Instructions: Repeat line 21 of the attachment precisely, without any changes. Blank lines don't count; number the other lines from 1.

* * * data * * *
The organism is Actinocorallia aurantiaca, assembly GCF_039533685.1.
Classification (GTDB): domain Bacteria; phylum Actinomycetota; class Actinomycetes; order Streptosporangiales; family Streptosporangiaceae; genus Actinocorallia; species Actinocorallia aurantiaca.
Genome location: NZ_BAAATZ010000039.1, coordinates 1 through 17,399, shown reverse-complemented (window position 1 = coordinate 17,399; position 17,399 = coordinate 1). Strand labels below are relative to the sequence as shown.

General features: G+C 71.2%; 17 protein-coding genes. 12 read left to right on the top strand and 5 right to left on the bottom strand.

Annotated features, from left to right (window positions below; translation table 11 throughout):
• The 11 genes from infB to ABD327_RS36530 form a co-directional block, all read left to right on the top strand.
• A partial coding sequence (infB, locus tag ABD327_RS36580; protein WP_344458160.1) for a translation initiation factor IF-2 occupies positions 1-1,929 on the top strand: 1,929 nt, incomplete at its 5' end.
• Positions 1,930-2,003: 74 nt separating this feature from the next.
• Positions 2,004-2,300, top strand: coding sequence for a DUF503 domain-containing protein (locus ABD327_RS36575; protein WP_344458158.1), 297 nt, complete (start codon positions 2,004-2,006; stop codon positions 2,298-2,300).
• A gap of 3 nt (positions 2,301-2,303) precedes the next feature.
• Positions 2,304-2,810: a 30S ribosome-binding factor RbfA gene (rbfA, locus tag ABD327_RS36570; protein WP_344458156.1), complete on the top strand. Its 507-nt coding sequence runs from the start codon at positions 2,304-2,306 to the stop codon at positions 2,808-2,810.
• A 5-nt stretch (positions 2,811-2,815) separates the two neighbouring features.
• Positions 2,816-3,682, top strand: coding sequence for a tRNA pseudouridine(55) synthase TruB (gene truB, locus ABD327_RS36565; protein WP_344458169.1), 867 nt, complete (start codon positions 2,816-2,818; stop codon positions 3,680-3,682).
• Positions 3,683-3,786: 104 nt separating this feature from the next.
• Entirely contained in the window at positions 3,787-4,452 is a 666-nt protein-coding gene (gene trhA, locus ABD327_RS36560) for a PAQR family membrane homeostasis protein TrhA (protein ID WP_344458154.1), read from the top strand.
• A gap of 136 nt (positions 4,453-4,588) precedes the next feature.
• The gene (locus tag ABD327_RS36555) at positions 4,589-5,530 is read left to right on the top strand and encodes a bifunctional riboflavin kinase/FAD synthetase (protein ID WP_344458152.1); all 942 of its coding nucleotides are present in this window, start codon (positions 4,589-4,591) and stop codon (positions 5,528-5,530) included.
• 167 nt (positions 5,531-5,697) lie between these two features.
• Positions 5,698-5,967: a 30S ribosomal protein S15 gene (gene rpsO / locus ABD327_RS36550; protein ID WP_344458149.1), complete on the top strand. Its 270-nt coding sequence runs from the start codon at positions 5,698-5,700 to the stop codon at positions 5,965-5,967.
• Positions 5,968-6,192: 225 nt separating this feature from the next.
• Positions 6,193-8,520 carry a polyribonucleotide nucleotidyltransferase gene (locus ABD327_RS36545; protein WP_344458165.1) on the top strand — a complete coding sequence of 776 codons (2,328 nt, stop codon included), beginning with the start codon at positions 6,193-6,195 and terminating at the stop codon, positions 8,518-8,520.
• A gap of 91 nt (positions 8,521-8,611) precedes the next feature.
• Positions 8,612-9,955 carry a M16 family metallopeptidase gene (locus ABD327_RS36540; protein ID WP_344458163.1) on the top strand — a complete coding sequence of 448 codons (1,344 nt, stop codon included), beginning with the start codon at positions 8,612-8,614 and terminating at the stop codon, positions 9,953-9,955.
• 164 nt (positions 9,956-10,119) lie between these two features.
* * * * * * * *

• Positions 6,193-8,520 carry a polyribonucleotide nucleotidyltransferase gene (locus ABD327_RS36545; protein WP_344458165.1) on the top strand — a complete coding sequence of 776 codons (2,328 nt, stop codon included), beginning with the start codon at positions 6,193-6,195 and terminating at the stop codon, positions 8,518-8,520.